For centuries, philosophers have asked the question: “What is art?” People interested in buying real estate in New York City’s SoHo neighborhood face a related but slightly different question: Who is an artist?
Questions of aesthetic interpretation don’t usually come up in real estate negotiations, but in New York City, several would-be residents have had their moves put on hold because the city does not consider them to be artists. In 1977 the city officially designated dozens of blocks surrounding Houston Street as “joint living-working” spaces. Under these zoning regulations, each residential unit must house at least one working artist who requires the space afforded by a large loft apartment to conduct his or her art.
For years the so-called “artist-in-residence” requirements were ignored as increasingly wealthy, and not necessarily artistic, residents moved to the area. Purchasers signed documents, called “Soho letters,” indicating that they knew about the requirement and knew that they might be asked for certification of their artistic inclinations. But since the city never came snooping, non-artists went ahead and signed freely.
However, for reasons no one seems to be able to identify, the city has recently started to crack down, and co-op boards have started requiring applicants to get certified by the city as bona fide artists before being allowed to move in.
But no one is quite sure how the city decides who is and isn’t an artist. Jon Bon Jovi and the hotelier Andre Balazs are both city-certified artists, though it’s hard to imagine why either needs a large space to conduct his “art.” A jewelry-maker and a photographer, however, were both recently rejected. In the photographer’s rejection letter, which The New York Times obtained, the Department of Cultural Affairs said the work submitted did not show enough “focus, quality and commitment.”
There is plenty of alleged art on display in museums that I don’t think shows much focus, quality or commitment. I also think corporate management is more art than science. So, if I were on the committee at the Department of Cultural Affairs, could I deny certification to someone who paints all-white canvases and grant it to a brilliant CEO? I wrote a book. Does that make me an artist? Does it matter that the book was on financial planning?
“The law defines artists broadly and includes a variety of disciplines,” Danai Pointer, a spokeswoman for the Department of Cultural Affairs, told The Times. But the city refuses to provide any greater specifics on exactly what criteria it uses to decide whether a particular person fits into that broad definition. It’s almost impossible to imagine a way the law could be enforced without being arbitrary and capricious.
The SoHo artist-in-residence requirement is just one of the many convoluted rules governing New York City housing. Rent control and rent stabilization regulations entail a complicated calculus involving when the building was constructed, when the tenant moved in and the tenant’s income level. Some buildings, like the 97 city-sponsored Mitchell-Lama developments, offer controlled rates, but require would-be tenants to first pass through a maze of waiting lists and lotteries.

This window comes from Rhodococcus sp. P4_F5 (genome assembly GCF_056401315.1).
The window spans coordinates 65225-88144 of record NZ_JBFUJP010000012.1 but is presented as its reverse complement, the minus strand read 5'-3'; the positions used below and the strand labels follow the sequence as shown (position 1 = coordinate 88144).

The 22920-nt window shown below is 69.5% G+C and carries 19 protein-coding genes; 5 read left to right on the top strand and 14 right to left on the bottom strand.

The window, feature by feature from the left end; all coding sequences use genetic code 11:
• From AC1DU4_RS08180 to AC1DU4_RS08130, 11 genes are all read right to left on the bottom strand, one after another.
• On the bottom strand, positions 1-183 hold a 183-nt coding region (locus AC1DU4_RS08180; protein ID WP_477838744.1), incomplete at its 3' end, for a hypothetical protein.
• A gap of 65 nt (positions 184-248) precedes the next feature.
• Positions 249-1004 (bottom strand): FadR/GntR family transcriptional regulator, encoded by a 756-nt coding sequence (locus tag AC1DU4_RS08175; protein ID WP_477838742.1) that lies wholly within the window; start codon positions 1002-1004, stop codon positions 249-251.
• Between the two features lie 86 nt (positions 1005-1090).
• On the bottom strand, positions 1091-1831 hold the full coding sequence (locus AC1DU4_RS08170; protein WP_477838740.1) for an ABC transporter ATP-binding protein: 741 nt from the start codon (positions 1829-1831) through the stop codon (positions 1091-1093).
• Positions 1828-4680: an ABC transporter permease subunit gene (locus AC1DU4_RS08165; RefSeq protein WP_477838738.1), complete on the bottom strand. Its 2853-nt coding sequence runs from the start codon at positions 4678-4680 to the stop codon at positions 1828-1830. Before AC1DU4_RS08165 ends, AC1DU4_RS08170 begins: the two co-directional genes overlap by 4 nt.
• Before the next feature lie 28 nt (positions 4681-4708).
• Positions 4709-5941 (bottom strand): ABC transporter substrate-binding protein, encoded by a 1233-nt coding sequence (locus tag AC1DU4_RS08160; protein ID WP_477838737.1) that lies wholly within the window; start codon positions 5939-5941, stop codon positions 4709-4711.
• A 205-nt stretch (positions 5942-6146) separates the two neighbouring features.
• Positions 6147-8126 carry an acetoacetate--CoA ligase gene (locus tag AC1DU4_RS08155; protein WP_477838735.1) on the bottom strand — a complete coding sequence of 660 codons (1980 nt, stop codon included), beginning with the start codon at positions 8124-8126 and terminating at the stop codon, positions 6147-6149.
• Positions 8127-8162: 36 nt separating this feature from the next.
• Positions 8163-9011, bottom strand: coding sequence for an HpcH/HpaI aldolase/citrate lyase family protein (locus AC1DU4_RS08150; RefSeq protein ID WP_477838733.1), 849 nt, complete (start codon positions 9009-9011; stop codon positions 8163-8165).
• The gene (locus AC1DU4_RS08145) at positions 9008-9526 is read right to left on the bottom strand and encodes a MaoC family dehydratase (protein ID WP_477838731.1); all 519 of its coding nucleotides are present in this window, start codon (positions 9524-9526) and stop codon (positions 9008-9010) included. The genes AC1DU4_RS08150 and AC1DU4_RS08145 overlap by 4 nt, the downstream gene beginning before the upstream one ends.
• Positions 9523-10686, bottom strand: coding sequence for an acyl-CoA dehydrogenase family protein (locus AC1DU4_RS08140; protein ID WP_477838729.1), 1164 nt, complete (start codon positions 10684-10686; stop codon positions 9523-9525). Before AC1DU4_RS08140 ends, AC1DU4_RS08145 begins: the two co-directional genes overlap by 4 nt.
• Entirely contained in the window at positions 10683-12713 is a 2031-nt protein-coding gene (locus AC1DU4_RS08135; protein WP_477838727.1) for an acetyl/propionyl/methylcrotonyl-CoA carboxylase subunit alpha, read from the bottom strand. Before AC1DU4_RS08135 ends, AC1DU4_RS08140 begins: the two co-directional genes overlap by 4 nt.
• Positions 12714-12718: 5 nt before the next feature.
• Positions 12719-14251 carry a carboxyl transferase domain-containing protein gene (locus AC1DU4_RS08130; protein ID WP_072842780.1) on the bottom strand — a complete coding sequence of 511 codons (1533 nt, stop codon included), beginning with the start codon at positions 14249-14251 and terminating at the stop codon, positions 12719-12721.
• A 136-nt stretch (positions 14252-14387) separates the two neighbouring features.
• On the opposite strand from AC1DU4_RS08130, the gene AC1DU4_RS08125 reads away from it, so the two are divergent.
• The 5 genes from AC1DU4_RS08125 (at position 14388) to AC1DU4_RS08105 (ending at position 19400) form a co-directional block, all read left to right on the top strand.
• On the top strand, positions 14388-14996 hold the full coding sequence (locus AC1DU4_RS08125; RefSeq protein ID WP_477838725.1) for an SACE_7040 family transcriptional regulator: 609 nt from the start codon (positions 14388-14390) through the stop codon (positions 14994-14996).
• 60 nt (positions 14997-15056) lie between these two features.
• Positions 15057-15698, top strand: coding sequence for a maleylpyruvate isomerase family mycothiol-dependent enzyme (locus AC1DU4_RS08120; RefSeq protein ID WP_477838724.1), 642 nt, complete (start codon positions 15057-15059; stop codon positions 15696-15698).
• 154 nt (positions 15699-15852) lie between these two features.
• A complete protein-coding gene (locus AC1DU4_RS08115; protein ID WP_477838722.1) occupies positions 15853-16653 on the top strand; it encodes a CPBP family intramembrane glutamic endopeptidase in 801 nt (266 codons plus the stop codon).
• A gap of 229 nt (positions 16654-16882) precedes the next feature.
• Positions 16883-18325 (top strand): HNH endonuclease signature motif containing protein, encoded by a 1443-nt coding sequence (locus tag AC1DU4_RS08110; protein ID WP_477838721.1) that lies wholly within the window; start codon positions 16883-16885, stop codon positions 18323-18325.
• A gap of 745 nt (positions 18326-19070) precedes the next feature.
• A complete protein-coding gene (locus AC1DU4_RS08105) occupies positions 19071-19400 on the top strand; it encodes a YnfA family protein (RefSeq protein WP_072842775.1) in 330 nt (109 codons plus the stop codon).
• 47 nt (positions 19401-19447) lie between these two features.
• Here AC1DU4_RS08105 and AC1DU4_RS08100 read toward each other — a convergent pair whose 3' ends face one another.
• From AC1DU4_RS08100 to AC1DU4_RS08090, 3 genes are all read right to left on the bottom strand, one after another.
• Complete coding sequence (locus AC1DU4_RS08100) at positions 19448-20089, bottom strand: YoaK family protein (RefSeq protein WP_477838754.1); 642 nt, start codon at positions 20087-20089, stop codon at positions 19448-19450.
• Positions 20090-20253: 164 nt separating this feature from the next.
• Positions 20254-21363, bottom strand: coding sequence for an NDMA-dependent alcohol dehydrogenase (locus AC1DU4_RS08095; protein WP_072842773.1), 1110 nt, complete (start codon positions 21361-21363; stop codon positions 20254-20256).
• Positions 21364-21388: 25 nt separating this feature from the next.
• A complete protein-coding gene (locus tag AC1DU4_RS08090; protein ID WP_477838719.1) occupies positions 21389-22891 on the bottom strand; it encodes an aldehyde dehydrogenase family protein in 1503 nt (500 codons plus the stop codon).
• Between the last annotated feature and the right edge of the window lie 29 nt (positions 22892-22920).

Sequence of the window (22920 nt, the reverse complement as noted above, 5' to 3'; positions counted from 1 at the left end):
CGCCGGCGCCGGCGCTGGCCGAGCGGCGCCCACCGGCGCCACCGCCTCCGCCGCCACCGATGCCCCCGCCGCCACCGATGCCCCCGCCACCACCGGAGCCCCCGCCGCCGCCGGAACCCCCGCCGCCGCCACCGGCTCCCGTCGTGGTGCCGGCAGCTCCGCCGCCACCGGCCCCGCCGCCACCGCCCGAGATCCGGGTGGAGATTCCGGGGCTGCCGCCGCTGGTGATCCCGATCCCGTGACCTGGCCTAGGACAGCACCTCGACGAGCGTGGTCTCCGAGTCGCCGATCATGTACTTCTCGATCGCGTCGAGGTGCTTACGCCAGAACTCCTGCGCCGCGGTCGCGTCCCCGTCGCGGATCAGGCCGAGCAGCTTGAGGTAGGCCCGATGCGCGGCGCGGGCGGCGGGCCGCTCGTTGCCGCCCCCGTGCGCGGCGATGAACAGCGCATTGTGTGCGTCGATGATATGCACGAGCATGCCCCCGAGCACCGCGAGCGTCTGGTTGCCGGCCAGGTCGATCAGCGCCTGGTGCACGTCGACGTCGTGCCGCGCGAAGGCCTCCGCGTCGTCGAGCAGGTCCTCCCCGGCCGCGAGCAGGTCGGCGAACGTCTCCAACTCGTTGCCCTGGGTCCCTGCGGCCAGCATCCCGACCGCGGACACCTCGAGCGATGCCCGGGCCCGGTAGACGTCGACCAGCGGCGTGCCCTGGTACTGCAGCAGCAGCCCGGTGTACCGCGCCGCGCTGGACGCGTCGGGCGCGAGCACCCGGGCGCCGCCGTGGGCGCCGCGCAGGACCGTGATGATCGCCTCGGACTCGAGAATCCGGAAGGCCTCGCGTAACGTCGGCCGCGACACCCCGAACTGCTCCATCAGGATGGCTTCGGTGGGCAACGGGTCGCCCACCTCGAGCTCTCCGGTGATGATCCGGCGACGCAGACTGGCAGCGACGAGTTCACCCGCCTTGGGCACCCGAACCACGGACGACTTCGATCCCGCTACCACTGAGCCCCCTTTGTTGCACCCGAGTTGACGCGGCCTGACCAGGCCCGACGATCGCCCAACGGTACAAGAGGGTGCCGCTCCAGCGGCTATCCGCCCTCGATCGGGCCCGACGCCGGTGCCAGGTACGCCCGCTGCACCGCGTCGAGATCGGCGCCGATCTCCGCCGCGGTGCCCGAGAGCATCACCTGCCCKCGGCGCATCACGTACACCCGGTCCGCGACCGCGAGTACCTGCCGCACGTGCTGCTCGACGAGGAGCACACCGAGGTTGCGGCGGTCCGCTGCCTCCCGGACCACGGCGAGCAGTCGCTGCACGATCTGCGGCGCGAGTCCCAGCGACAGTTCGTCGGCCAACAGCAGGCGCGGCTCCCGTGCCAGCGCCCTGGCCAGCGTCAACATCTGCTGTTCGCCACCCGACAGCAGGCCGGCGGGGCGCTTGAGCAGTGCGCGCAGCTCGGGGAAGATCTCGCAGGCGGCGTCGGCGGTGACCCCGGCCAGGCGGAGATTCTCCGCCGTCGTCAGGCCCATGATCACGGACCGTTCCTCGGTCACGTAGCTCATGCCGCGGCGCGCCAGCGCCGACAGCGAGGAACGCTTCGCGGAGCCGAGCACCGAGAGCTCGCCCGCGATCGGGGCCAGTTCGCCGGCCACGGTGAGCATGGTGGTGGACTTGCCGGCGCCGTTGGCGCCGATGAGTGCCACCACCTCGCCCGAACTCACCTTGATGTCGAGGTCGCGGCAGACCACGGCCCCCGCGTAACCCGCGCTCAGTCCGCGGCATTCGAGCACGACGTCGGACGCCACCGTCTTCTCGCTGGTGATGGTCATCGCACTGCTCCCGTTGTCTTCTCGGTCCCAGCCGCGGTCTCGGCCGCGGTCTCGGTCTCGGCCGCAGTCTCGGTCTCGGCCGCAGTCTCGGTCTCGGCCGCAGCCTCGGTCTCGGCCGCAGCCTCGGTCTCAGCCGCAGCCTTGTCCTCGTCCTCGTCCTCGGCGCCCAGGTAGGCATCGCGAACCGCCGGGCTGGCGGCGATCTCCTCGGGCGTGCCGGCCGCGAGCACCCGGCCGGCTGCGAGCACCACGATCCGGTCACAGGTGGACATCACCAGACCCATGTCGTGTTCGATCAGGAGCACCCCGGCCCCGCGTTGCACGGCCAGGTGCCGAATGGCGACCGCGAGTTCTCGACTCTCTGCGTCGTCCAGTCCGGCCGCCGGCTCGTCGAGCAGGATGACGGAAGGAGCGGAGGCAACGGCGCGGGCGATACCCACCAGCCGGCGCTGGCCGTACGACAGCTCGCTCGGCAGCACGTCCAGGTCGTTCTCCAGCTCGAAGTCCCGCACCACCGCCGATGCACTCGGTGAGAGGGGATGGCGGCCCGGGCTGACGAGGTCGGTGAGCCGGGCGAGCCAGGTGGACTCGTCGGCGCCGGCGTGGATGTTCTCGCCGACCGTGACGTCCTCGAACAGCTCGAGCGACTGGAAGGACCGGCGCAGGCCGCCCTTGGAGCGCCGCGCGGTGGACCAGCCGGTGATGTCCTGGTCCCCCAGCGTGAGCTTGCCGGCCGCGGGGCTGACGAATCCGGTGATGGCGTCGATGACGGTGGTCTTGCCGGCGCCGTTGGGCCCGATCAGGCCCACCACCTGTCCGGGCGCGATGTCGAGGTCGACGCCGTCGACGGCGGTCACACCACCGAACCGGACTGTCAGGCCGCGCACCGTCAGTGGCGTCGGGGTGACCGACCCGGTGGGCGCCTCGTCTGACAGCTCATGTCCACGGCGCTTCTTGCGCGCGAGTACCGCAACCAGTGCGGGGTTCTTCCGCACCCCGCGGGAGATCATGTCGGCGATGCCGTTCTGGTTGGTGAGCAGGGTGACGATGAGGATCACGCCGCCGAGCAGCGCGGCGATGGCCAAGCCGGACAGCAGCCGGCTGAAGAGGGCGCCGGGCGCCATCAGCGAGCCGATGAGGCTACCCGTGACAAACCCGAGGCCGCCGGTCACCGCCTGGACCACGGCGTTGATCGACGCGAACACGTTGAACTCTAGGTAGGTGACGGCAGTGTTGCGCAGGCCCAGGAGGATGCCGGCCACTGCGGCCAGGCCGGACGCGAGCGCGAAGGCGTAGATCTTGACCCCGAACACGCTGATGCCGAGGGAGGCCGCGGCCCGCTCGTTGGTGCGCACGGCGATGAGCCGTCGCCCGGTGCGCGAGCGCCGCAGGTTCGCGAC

According to the New York City Housing Authority, you can’t even hire someone to help you find the way out of this maze. A notice on the Authority’s website says in bold letters “Important: No payment or fee should be given to anyone in connection with the preparation, filing or processing of an application for Public Housing.” So unless you can get someone to help you for free, you are on your own to sort out seemingly contradictory instructions such as “Application MUST be printed using a color printer. Black and white versions are still acceptable” and grammatical messes such as “You may be eligible for an apartment if the income limits of your family does not exceed the established Income Limits.”
All of this, of course, is intended to make living in New York City more affordable. However, the result is that the city — particularly Manhattan — is virtually the only place in the country where tenants customarily pay commissions to real estate agents to show them apartments. Newly employed college graduates live in shared apartments, sleep in glorified closets, or do both of these at once. Meanwhile, young people with similar salaries in other parts of the country, where markets are less regulated, live in new luxury condos.
The situation is as bad for building owners as it is for tenants. Managing a multi-family unit in New York is an exercise in politics, rather than in business or in economics, and politics is never predictable. For example, given the large number of young people who live with roommates to make ends meet, it might seem logical when renovating a building to redesign some floor plans to accommodate this type of living arrangement. However, a little-known section of the city’s Housing Maintenance Code makes it illegal for more than three unrelated people to live together in an apartment or a house. The law is hardly ever enforced. According to the Census Bureau’s American Community Survey conducted in 2008, nearly 15,000 dwellings in the city were in violation of the policy that year. The actual number is probably far higher. However, the city could decide at any time to suddenly start enforcing the law, as it did with the SoHo artist-in-residence requirement.
Yes, beauty is in the eye of the beholder and there is plenty of beauty to behold in New York. But if you want to own or occupy a building in the city, you’re likely to face some pretty ugly stuff as well. And if you want to live in SoHo, you have to get your art certified by City Hall.
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